The tax break is particularly important to moderate Democrats, who represent suburbs outside of Chicago, New York and Los Angeles. Representatives Lauren Underwood of Illinois and Mike Sherrill of New Jersey are among the Democratic freshman who ousted Republican incumbents in the 2018 mid-terms, partially because voters were angry to see their SALT tax break limited.

House passage would likely be the last stop for the legislation, which leaders in the Republican-controlled Senate have said they won’t consider.

That’s a familiar theme in the SALT saga. State legislatures have tried passing laws allowing residents to bypass the $10,000 limit, only to be blocked by the Treasury Department. New York, New Jersey, Connecticut and Maryland sued the Trump administration over the cap, but a judge tossed out the case. The decision is being appealed.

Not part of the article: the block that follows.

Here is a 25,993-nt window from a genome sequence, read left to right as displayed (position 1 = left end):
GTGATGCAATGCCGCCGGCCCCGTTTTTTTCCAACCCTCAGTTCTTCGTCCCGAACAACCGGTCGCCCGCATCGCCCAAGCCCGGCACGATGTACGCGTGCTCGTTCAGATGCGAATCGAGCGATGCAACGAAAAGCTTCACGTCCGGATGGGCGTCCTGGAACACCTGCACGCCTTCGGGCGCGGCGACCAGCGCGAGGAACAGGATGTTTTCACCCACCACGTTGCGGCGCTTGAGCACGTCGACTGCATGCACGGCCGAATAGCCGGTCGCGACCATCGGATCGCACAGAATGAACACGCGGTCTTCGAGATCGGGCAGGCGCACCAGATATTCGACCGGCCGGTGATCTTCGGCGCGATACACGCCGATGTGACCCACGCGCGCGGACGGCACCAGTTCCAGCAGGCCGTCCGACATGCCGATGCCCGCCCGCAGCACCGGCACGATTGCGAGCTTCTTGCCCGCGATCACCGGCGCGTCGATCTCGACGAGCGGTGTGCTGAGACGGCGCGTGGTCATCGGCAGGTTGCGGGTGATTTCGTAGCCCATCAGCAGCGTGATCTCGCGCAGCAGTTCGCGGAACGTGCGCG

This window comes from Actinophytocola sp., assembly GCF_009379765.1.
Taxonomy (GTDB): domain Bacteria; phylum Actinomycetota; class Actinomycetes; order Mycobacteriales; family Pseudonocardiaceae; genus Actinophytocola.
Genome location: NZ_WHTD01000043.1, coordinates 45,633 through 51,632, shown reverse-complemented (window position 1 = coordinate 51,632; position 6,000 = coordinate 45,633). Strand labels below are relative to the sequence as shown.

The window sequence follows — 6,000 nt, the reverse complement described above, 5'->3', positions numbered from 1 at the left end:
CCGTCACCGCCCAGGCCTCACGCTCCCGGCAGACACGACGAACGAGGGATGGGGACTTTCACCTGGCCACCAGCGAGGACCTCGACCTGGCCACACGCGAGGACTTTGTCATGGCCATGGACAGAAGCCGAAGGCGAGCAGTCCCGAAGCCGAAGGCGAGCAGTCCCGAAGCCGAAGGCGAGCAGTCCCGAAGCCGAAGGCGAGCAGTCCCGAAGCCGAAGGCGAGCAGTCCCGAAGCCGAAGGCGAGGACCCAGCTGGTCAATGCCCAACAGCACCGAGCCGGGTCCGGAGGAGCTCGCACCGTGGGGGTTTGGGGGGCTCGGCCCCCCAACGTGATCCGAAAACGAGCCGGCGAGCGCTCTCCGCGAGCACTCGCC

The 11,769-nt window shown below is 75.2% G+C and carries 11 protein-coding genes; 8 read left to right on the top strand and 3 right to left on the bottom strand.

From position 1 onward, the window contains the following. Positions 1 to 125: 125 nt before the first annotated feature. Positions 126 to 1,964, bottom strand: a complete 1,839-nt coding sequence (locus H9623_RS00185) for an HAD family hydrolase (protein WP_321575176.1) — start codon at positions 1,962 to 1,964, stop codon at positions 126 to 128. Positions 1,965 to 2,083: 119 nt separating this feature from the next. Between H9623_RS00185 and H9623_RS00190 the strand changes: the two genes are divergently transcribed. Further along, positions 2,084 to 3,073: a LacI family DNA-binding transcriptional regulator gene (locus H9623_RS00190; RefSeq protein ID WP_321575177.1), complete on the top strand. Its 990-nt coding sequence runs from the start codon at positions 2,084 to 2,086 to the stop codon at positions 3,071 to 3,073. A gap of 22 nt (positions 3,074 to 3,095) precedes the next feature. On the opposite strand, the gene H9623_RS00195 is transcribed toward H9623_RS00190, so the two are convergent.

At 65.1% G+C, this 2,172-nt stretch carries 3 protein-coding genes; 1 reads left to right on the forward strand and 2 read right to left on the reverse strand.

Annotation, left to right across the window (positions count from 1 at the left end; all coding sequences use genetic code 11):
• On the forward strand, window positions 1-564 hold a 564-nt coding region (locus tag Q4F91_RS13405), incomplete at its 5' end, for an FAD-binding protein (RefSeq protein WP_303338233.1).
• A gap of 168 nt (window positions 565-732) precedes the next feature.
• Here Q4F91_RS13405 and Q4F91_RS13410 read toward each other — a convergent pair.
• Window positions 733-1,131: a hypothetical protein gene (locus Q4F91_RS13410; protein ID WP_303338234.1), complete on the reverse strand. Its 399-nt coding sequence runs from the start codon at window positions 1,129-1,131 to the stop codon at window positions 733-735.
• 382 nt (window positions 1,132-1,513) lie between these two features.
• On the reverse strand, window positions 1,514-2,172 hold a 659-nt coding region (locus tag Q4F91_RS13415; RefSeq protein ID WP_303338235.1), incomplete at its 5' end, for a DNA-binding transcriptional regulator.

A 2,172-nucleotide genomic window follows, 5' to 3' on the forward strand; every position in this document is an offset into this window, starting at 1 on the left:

Even lawmakers who want to see the cap raised are pessimistic that the efforts are worth it.

“I don’t see any movement before the end of the year,” said Representative Peter King, a New York Republican who supports raising the cap. “I can’t see Senate Republicans accepting that.“

This article was provided by Bloomberg News.

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